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Animalogy \ The Animals in Our Everyday Words & Phrases
Colleen Patrick-Goudreau, Author
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We have many words built from the English word for "bear," the Latin word for "bear," and the Greek word for "bear," and we have many expressions and phrases built from the same ursine animal. Of course there are also expressions using the verb "to bear," as in "to carry," such as in "bearing fruit, bearing a child, or bearing a burden or a grudge. Let's explore the origins of all of these.
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In a pivotal scene in David Lynch’s film, The Elephant Man, the main character turns on those who are cruelly taunting him and declares “I am not an elephant! I am not an animal! I am a human being! I...am...a man.” The crowd disperses. Ever since the first time I saw this movie, I’ve had the same reaction. As a sympathetic viewer, I’m relieved that Merrick decries his abusers, but in making a claim for the dignity he deserves as a man, the implication is that the abuse would be acceptable if he were “an animal.” And yet, human and non-human, we are all animals. We are all made of the same stuff, evident even in the word “animal,” whose root word means “soul.”
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If I asked you to name some cities and countries named after animals, how many could you come up with? You might think of obvious ones, such as Buffalo NY; Beaver, UY; White Horse, NJ; or Eagle River in Ontario; or Weston-Under-Lizard near Birmingham in the UK. But what about cities and countries around the world whose animal origins are much less apparent? Join me today as we explore our connection with animals through geographical locations inspired by animals.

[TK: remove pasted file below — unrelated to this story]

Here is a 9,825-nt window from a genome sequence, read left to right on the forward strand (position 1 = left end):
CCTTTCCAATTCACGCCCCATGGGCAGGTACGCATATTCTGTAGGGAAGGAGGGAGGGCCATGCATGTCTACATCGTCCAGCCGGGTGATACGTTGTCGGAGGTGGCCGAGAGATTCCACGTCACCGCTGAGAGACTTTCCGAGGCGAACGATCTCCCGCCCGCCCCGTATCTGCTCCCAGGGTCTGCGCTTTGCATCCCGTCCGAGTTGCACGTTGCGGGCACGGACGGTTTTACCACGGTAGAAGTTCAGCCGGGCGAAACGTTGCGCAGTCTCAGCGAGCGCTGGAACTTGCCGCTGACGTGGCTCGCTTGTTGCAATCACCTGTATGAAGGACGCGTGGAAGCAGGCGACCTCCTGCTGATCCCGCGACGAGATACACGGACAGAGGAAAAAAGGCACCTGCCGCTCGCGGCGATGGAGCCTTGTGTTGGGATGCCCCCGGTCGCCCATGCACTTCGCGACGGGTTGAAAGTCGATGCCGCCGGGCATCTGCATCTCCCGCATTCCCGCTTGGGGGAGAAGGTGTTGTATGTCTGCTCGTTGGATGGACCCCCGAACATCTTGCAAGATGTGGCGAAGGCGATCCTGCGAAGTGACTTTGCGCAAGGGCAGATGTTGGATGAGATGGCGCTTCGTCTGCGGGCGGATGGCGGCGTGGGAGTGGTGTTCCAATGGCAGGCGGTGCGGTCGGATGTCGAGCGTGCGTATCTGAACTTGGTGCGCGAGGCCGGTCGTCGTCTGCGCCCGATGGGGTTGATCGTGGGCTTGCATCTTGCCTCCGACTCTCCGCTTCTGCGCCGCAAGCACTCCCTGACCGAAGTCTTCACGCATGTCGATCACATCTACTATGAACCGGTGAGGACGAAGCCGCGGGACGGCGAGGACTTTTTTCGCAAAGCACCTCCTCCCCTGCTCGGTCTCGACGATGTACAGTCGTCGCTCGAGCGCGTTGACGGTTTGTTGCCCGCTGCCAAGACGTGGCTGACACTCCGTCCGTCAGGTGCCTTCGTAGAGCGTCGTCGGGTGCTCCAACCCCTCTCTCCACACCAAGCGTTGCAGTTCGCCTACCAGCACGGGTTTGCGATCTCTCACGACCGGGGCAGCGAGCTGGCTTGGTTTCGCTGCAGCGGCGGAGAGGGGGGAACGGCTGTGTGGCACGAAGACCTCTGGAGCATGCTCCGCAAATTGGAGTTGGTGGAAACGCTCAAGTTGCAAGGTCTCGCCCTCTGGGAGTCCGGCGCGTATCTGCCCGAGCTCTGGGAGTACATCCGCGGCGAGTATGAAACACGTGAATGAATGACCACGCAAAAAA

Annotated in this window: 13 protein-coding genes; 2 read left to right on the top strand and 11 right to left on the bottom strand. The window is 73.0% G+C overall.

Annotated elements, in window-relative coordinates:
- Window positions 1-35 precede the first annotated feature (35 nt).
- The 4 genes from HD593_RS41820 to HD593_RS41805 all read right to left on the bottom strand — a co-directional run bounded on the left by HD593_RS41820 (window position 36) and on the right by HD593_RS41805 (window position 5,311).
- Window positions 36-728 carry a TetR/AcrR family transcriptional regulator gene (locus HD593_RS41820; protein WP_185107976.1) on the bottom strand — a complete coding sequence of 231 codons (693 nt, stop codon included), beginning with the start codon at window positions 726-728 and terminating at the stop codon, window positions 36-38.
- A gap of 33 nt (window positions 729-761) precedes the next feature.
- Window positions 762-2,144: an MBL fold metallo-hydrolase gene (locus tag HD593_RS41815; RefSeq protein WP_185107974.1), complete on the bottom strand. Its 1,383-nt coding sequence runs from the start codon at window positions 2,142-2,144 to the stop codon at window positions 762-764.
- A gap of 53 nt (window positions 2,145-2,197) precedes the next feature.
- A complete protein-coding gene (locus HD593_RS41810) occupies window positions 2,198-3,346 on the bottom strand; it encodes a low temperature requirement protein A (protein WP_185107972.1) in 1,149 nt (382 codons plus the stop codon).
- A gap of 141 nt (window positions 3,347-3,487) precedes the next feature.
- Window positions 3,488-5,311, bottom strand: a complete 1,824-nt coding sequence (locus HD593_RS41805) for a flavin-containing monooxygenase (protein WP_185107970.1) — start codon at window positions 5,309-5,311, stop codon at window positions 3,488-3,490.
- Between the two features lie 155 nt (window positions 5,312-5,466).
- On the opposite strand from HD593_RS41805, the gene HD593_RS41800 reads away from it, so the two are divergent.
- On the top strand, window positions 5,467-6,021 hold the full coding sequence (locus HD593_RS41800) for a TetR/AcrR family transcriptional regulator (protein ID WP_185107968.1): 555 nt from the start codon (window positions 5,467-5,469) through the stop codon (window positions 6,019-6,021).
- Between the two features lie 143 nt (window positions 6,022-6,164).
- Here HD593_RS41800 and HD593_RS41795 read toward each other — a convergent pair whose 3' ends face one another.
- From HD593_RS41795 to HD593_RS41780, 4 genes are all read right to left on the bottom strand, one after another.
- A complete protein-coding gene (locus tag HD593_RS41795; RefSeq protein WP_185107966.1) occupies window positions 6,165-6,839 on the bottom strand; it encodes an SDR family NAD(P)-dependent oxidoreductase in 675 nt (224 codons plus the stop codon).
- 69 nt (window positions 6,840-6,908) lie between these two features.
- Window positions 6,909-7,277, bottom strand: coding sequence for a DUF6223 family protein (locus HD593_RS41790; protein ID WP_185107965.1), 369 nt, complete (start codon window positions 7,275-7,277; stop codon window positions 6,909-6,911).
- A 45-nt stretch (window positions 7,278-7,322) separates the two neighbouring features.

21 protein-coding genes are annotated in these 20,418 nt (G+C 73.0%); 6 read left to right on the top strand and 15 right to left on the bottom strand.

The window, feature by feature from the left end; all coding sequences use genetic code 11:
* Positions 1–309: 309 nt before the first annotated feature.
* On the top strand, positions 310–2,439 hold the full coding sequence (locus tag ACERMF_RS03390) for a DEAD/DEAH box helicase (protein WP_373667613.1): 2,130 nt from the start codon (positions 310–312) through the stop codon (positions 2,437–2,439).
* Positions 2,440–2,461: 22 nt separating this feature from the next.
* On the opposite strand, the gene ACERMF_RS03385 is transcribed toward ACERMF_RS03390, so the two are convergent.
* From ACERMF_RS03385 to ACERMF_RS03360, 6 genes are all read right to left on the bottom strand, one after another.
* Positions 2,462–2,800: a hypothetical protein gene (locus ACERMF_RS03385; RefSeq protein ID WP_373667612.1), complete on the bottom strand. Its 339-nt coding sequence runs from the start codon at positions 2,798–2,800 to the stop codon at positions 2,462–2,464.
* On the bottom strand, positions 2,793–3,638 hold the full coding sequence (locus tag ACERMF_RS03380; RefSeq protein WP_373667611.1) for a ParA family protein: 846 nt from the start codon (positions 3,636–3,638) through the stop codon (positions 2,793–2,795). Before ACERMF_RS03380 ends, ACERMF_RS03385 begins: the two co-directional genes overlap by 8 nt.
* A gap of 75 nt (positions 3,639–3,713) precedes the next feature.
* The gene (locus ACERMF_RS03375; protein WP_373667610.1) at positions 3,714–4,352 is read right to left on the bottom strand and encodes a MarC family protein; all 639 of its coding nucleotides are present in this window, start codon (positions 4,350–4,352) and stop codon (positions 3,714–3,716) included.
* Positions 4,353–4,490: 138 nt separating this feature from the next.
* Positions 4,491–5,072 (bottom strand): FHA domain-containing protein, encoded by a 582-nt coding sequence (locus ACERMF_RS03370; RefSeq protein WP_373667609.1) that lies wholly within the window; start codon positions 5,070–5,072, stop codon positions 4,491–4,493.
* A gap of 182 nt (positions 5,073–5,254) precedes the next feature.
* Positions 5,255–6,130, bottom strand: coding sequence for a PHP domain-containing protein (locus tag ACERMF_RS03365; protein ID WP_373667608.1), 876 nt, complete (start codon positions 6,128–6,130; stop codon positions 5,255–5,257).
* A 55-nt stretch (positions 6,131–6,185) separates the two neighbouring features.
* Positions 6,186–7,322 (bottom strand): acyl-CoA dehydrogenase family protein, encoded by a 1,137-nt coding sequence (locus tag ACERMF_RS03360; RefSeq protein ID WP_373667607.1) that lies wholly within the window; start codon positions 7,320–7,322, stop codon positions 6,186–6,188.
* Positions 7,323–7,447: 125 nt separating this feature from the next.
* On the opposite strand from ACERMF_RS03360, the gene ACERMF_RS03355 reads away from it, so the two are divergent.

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"Piggyback" has nothing to do with pigs! In fact, there are many seemingly animal-related words and phrases in the English language that have nothing to do with animals at all! In today’s episode, I offer up the backstory to words such as piggyback, monkey wrench, round robin, and spelling bee.
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By now you would have listened to the Animalogy episodes about the words muscle, coccyx, and tragus — all parts of our body. All words from animals. Today, we have an entire episode on a number of other terms for parts of our anatomy that have animals hiding within. These and many more reflect how deeply rooted animals are in our consciousness, in our history, in our lives — and deep in our animal bones.
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The word meat goes back at least as far as 731 AD, but it didn't mean then what it does today. Its meaning was much broader. Understanding the history and evolution of the word can go a long way in normalizing plant-based meats and eschewing the derogatory qualifiers: “fake,” “faux,” “alternative,” “imitation,” “mock,” “replacement,” “analog,” or “substitute." Words matter.
Whereas the word veal in English simply means “flesh of a calf” and pork in English means “flesh of a pig used as food,” hidden in many of the Anglo-Saxon/Old English and Proto-Indo-European words for the living animals are clues about the physical, behavioral, or vocal characteristics of the living animals, reflecting a tendency to name animals based on typical attributes or activities.
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Roughly 10,000 new words entered the English language during the Norman occupation and assimilation, particularly those having to do with the world of the ruling class. The effects of the linguistic class division are most apparent in the culinary realm, where words used by the aristocracy have French origins and words used by the commoners have Germanic origins. This is evident even today in the way we talk about certain animals, particularly those typically eaten by Westerners, with words rooted in Anglo-Saxon / Old English to indicate the living animals and words rooted in Old French to indicate the slaughtered animal as flesh for consumption.
Have you ever been "fleeced"? Have you ever "gone in search of the golden fleece" or "pulled the wool over someone's eyes"? Are your opinions "dyed in the wool"? In today's episode of Animalogy, I discuss the animal origins of these words and expressions, all of which have to do with the hair of sheep. In other words, they're Animalogies!
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